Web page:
After the heartbreaking news of being dumped by text Diego Costa is on the hunt for a new lover, a club that will treat him with the affection he deserves. With Antonio Conte telling him he is no longer needed at Stamford Bridge, the question now is where next for the Spanish international.
With a return to Atletico Madrid blocked off due to their transfer ban (they could still sign him but Costa would not be able to play until January) and the regulations in China regarded foreign players being tightened the number of options the forward has are diminishing.
If you were to look at Europe’s truly elite clubs then you do have to wonder just where exactly he would fit in. A move to Atletico’s cross town rivals Real is highly unlikely as is one to Barcelona. Maybe Bayern Munich could be considered but do they really need him what with the talent that Carlo Ancelotti has at his disposal.
That means that as and when Costa does depart from West London he is going to have to cast his net a bit wider in regards to his new employers. It was believed that the net would be cast as far as Italy with A.C. Milan set to prepare a bid of £40m for the Brazilian born striker.
Milan have the funds available after former owner Silvio Berlusconi sold the club to Rossoneri Sport Investment Lux a consortium of Chinese business men. But the stumbling block is the fact that Costa is demanding a weekly wage of £200,000 a week.
Those demands would break Milan’s pay structure and it is felt that the outlay in regards to transfer fee and wages would be too much even for the clubs new owners. Another option would be a loan deal but the preference from the San Siro outfit would be a permanent move albeit with a cheaper weekly wage.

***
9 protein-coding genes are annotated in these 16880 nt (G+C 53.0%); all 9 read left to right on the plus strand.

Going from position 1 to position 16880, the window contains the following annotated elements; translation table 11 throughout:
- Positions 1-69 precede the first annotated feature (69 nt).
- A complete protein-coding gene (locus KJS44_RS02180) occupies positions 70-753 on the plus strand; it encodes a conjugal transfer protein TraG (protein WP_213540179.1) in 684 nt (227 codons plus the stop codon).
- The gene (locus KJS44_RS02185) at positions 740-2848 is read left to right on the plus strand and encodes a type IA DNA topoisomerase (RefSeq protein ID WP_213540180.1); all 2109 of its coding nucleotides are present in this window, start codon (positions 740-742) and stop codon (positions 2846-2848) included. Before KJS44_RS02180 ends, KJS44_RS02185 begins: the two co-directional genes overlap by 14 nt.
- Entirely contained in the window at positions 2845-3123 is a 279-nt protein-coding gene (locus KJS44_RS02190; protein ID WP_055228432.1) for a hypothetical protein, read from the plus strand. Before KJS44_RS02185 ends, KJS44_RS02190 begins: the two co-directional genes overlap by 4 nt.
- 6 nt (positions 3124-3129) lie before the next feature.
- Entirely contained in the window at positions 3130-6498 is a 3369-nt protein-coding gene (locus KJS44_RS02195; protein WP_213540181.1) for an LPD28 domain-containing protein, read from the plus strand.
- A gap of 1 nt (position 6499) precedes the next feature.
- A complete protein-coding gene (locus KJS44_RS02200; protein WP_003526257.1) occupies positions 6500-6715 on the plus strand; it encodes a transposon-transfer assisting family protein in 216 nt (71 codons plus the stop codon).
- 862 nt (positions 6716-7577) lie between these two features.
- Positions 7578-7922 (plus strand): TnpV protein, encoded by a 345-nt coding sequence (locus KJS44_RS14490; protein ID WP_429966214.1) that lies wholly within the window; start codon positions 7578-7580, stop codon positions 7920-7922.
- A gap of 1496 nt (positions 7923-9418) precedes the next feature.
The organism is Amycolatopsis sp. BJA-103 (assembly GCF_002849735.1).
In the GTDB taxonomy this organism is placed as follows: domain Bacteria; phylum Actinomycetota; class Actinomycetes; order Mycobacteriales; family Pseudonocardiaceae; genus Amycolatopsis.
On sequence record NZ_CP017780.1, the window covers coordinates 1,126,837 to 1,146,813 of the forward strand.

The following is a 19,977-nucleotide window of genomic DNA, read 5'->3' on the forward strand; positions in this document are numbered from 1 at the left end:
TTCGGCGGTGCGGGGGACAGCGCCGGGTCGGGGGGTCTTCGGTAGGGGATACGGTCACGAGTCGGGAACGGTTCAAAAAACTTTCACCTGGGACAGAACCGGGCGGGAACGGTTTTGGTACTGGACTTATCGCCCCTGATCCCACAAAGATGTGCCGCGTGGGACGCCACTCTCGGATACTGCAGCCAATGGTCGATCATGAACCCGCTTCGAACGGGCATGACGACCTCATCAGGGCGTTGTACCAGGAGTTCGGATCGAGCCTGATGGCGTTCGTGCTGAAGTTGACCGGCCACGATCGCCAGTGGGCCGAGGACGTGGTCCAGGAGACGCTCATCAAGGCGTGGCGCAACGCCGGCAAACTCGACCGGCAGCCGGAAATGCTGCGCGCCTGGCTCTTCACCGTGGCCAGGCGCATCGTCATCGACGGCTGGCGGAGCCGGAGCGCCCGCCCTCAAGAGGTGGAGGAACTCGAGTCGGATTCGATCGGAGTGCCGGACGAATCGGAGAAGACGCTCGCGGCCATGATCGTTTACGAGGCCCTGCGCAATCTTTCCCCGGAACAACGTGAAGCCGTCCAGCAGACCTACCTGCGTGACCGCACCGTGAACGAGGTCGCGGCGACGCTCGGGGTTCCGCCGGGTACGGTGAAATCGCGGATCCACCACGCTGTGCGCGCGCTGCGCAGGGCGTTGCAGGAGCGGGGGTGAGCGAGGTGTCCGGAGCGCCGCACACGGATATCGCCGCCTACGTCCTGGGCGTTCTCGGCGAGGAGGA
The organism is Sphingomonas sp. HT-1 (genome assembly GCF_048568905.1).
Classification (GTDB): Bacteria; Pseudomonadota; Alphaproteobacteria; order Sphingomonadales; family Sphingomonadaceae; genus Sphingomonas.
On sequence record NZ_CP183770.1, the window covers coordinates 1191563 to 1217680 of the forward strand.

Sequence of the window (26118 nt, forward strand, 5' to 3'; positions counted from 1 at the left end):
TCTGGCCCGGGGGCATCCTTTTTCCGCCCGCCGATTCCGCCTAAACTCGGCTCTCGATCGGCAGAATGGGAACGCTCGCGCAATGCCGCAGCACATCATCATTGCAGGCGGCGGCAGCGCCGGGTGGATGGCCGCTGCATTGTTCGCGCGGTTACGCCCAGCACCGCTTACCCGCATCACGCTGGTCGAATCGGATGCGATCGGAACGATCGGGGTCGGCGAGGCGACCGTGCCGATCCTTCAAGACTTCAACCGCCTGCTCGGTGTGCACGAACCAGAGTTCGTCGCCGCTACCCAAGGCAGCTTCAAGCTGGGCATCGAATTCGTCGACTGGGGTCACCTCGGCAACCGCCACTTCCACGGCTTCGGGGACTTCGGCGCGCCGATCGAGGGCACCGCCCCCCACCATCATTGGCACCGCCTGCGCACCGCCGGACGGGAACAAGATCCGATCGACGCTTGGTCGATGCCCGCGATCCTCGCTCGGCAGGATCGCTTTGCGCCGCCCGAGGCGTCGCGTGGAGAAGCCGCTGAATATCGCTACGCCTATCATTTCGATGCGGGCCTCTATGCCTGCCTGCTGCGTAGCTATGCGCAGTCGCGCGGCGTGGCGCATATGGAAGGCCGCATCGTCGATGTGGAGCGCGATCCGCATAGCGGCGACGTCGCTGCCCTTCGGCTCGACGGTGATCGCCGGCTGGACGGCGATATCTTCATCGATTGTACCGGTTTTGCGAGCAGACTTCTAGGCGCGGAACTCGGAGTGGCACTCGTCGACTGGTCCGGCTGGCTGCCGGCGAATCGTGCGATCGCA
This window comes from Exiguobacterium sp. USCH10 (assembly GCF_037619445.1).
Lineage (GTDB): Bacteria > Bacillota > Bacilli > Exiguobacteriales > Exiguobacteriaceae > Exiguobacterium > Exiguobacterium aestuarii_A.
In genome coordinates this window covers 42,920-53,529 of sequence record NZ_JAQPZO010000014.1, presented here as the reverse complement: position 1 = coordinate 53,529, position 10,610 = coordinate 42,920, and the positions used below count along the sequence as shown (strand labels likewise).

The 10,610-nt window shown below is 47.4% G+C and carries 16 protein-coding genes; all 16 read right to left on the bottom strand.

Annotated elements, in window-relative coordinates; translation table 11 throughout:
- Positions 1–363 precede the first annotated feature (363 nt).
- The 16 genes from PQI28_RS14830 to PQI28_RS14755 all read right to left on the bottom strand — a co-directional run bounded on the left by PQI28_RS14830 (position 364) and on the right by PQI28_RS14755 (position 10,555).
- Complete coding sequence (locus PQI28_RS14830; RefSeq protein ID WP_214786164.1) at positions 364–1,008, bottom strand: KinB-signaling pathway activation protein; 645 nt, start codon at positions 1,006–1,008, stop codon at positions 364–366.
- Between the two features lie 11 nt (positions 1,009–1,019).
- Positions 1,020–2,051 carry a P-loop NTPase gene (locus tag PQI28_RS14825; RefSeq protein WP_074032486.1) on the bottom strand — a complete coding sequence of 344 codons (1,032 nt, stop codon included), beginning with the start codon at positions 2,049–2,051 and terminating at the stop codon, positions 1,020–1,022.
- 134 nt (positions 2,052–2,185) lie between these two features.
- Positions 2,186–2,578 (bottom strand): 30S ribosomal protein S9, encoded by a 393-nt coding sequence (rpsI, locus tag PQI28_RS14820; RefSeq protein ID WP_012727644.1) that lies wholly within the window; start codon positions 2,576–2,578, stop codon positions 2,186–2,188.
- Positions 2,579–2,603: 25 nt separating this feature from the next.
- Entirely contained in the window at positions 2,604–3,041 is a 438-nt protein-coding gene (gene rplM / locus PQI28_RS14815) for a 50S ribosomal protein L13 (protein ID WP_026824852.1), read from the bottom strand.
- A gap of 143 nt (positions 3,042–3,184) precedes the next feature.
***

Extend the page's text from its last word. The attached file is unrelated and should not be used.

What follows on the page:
Therefore with Costa effectively pricing himself out of a move to Serie A it again brings up the pertinent question of where exactly he will end up and more importantly who can afford him. When you look at the options available then a move to China looks like the only viable one.
Costa has stated that he wants to play as much as possible next season what with there being the FIFA World Cup in 12 months time, but in the back of his mind there is the risk of ruling himself out of international selection should he move to the Far East.
That’s not to say that moving to the Chinese Super League is an automatic black mark but firstly there is the drop off in quality in comparison to Europe’s major competitions while also the fact the two seasons run at different times, meaning large periods of activity.
The 28 year old seems as if he is stuck between a rock and a hard place right now, he cannot afford to sit on the bench at Chelsea but he can afford to drop his wage demands if it meant playing regular first team football. Costa now will have to decide whether to stick or twist as he weighs up the next phase of his career.